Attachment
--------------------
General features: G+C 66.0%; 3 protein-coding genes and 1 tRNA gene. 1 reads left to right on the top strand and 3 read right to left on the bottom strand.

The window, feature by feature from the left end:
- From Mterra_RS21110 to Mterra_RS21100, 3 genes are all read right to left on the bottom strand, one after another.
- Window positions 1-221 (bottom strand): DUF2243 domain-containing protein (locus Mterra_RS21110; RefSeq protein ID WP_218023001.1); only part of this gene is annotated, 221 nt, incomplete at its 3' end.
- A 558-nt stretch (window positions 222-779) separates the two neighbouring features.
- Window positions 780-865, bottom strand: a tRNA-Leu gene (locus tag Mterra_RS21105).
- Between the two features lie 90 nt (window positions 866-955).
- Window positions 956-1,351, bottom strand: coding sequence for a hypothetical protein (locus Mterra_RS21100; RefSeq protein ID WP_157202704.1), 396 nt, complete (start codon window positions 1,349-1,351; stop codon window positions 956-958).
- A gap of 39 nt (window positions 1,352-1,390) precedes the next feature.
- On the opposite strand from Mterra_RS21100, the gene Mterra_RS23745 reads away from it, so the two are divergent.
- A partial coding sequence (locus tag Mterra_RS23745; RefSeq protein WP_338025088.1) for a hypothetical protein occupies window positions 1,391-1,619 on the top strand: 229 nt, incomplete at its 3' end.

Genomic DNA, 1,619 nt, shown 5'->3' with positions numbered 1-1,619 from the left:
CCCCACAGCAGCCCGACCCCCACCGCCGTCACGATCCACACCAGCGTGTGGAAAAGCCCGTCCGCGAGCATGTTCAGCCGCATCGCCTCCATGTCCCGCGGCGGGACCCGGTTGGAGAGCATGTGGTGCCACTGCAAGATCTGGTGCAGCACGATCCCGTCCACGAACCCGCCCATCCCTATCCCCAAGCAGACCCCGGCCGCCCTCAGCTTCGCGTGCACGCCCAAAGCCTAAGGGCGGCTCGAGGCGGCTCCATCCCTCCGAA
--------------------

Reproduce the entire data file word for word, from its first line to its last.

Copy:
General features: G+C 66.0%; 3 protein-coding genes and 1 tRNA gene. 1 reads left to right on the top strand and 3 read right to left on the bottom strand.

The window, feature by feature from the left end:
- From Mterra_RS21110 to Mterra_RS21100, 3 genes are all read right to left on the bottom strand, one after another.
- Window positions 1-221 (bottom strand): DUF2243 domain-containing protein (locus Mterra_RS21110; RefSeq protein ID WP_218023001.1); only part of this gene is annotated, 221 nt, incomplete at its 3' end.
- A 558-nt stretch (window positions 222-779) separates the two neighbouring features.
- Window positions 780-865, bottom strand: a tRNA-Leu gene (locus tag Mterra_RS21105).
- Between the two features lie 90 nt (window positions 866-955).
- Window positions 956-1,351, bottom strand: coding sequence for a hypothetical protein (locus Mterra_RS21100; RefSeq protein ID WP_157202704.1), 396 nt, complete (start codon window positions 1,349-1,351; stop codon window positions 956-958).
- A gap of 39 nt (window positions 1,352-1,390) precedes the next feature.
- On the opposite strand from Mterra_RS21100, the gene Mterra_RS23745 reads away from it, so the two are divergent.
- A partial coding sequence (locus tag Mterra_RS23745; RefSeq protein WP_338025088.1) for a hypothetical protein occupies window positions 1,391-1,619 on the top strand: 229 nt, incomplete at its 3' end.

Genomic DNA, 1,619 nt, shown 5'->3' with positions numbered 1-1,619 from the left:
CCCCACAGCAGCCCGACCCCCACCGCCGTCACGATCCACACCAGCGTGTGGAAAAGCCCGTCCGCGAGCATGTTCAGCCGCATCGCCTCCATGTCCCGCGGCGGGACCCGGTTGGAGAGCATGTGGTGCCACTGCAAGATCTGGTGCAGCACGATCCCGTCCACGAACCCGCCCATCCCTATCCCCAAGCAGACCCCGGCCGCCCTCAGCTTCGCGTGCACGCCCAAAGCCTAAGGGCGGCTCGAGGCGGCTCCATCCCTCCGAA